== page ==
Written by Malik Dieleman

ReBoot is a transition retreat for missionary kids aged 17-20 who have recently returned to Canada. Since its inception in 2013, the camp is held in both Alberta and Ontario, organized by the MORE Network—a collaborative of Canada-wide organizations supporting missionaries in cross-cultural transition. 

Most of the staff are missionary kids themselves. They lead sessions on Canadian culture, missionary kid identity, grief and loss, relationships, sexuality, and mental health issues. Other activities include worship, outdoor sports, group games, and simply hanging out. 

By the end of the week, the campers have created deep friendships and become more comfortable in new places and in their transition journey.

ReBoot Vision Statement: To provide a safe place for Canadian missionary kids to review their life stories and be refreshed through worship and peer relationships in order to navigate the transition to Canadian life and culture with God’s grace.

“It’s a space where they admit that everyone is broken and focus on healing and seeking real faith and community.”

Missionary kids are not some kind of special or holy group. After all, everyone goes through a variety of transitions in their lives. So why do missionary kids need their own retreat?

Over and over again, they feel misunderstood. “Where are you from?” is a dreaded question. Strangers, classmates, and even relatives will try to understand someone by associating them with wherever they come from. If you don’t have a clear answer, they are left confused and are unsure what to do with you. 

Friends of mine have called me the African, the French, the American, or the the Canadian, when in reality I am a more of a mixture of all four. It always seems like the country I am in is not where I’m from.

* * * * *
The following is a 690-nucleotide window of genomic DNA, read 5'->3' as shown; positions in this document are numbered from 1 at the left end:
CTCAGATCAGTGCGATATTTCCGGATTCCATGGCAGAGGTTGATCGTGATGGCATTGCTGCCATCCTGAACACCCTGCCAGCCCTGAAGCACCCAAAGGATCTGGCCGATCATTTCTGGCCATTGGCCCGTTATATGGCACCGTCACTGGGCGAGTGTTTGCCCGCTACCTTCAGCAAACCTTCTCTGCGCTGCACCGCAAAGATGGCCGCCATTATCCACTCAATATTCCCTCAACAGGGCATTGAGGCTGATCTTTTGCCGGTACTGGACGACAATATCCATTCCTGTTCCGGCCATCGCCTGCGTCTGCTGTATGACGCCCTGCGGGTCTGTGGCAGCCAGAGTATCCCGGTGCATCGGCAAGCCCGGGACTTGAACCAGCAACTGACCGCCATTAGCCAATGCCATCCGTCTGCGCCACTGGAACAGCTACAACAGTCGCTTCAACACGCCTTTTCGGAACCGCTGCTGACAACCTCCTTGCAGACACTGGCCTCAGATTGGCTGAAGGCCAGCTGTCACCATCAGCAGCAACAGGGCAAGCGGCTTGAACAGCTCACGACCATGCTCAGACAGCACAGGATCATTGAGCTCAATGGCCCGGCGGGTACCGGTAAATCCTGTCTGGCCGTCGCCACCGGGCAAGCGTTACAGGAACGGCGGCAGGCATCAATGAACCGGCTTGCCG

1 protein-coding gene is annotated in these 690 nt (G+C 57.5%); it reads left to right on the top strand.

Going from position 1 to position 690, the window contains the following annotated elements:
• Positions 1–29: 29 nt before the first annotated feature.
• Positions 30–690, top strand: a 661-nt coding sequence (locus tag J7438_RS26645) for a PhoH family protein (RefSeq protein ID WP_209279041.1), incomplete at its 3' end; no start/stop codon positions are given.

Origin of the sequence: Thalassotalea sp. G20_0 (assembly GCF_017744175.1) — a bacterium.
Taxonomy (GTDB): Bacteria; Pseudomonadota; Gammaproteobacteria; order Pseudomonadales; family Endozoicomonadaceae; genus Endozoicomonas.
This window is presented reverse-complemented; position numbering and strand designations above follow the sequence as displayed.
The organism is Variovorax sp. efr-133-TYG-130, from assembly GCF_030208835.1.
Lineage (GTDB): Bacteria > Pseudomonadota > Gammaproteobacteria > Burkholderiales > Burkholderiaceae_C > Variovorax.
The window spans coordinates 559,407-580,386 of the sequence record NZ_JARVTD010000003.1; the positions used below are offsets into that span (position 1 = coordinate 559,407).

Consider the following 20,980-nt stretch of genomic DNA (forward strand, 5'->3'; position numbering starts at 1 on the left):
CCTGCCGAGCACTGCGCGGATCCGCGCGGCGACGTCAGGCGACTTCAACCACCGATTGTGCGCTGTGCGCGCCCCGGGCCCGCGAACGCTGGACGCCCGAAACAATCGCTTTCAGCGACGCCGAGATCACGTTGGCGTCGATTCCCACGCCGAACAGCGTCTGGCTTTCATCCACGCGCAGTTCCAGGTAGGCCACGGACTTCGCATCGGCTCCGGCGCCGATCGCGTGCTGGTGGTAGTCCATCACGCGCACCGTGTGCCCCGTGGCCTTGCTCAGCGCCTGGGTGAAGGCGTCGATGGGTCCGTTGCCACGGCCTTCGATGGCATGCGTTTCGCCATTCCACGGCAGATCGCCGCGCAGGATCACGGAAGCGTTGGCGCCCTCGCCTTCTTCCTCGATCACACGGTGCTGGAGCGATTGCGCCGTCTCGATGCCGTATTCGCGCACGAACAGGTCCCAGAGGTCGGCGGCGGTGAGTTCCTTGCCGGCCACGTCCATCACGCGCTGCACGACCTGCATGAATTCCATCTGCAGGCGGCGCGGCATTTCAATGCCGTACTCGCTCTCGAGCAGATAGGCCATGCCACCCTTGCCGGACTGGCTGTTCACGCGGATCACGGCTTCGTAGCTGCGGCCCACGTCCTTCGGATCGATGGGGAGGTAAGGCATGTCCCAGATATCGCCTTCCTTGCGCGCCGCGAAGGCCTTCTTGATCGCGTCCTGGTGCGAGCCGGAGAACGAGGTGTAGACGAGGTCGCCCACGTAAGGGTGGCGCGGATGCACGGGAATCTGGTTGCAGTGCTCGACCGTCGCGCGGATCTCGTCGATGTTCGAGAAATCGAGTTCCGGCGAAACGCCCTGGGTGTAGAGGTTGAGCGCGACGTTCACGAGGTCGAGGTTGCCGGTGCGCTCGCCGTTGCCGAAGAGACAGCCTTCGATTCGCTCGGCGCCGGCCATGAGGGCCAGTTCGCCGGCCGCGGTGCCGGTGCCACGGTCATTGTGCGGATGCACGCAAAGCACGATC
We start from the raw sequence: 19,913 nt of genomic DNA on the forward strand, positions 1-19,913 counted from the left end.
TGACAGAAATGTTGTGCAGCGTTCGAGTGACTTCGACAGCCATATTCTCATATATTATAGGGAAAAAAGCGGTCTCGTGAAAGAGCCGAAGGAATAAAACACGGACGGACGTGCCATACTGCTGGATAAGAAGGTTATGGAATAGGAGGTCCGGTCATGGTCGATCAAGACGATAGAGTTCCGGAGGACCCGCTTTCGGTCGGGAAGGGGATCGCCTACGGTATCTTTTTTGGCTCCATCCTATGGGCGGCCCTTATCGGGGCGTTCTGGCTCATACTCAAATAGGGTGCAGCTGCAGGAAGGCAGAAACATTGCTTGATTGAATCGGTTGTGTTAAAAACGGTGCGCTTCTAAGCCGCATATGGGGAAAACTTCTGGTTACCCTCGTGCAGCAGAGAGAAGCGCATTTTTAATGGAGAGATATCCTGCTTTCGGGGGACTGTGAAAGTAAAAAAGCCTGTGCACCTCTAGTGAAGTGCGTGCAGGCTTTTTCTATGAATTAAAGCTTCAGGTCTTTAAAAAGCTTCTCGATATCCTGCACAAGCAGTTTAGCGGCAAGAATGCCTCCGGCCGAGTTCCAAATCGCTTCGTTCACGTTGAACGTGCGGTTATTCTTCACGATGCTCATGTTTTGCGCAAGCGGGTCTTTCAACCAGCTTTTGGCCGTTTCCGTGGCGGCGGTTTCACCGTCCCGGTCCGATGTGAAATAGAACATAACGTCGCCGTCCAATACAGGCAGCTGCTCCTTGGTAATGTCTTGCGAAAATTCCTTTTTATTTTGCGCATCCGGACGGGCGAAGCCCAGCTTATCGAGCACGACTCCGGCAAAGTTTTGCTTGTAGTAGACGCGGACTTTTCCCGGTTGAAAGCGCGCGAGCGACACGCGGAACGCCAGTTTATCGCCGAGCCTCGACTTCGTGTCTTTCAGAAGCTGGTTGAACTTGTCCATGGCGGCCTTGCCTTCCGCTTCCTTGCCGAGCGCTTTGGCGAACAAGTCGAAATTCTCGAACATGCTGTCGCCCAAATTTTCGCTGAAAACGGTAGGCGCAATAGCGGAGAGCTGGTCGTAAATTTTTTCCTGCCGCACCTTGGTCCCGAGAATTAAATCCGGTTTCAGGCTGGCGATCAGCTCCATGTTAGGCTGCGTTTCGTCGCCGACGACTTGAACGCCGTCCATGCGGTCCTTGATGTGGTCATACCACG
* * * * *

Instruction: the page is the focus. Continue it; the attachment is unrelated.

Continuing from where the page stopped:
A ministry such as ReBoot is important because it provides people like me with a space where others understand them and their complex identity, and where they are accepted as individuals with unique stories. It’s like a breath of fresh air to be surrounded by people who have gone through similar life experiences. It helps you to share on a more honest and intimate level.

Some missionary kids are surrounded by mission organizations, churches, and other missionary families their entire lives. There’s an unspoken assumption that we must be “super strong believers,” defined by the different contexts we are in. As a result, missionary kids are likely to play up their faith when they are in the public eye—becoming good at hiding their issues and letting grief go unresolved. 

The Missionary Kids were given two rocks to write on: one representing something they are choosing to surrender to God (which was then thrown symbolically into a river), and a second representing something they are choosing to hold onto. Photo by Malik Dieleman

Some have resulting resentment towards God and Christianity. ReBoot hits hard for these missionary kids, as topics get very deep. It’s a space where they admit that everyone is broken and focus on healing and seeking real faith and community.

Three years ago, I attended ReBoot myself, having just moved from Senegal (West Africa) where my parents were serving. This year, I was asked to come back as a staff member. I helped lead activities and small group discussions, took photos and videos, and most importantly developed friendships. 

As the youngest staff member, I was in a unique position to engage with the missionary kids as a peer and as a mentor. Coming back to ReBoot helped me to step back and see how much I have learned and recognize how much I have missed connecting with other missionary kids. 

The biggest takeaways I had from ReBoot were:

  1. I am not alone. There are like-minded people who care about me and resources available to help. I am connected to others in my same country, province, and city who are going through similar challenges as me.
  2. I can and will change. The young adult years are difficult but can result in positive transformation. 
  3. I can love the best parts of my journey without living in the past. I can learn to love where I am now, despite the current unfamiliarity and loneliness. 

For more information about ReBoot visit cmkn.outreach.ca. For resources and stories about missionary kids, Michèle Phoenix is the daughter of a missionary, a writer and ReBoot speaker (michelephoenix.com).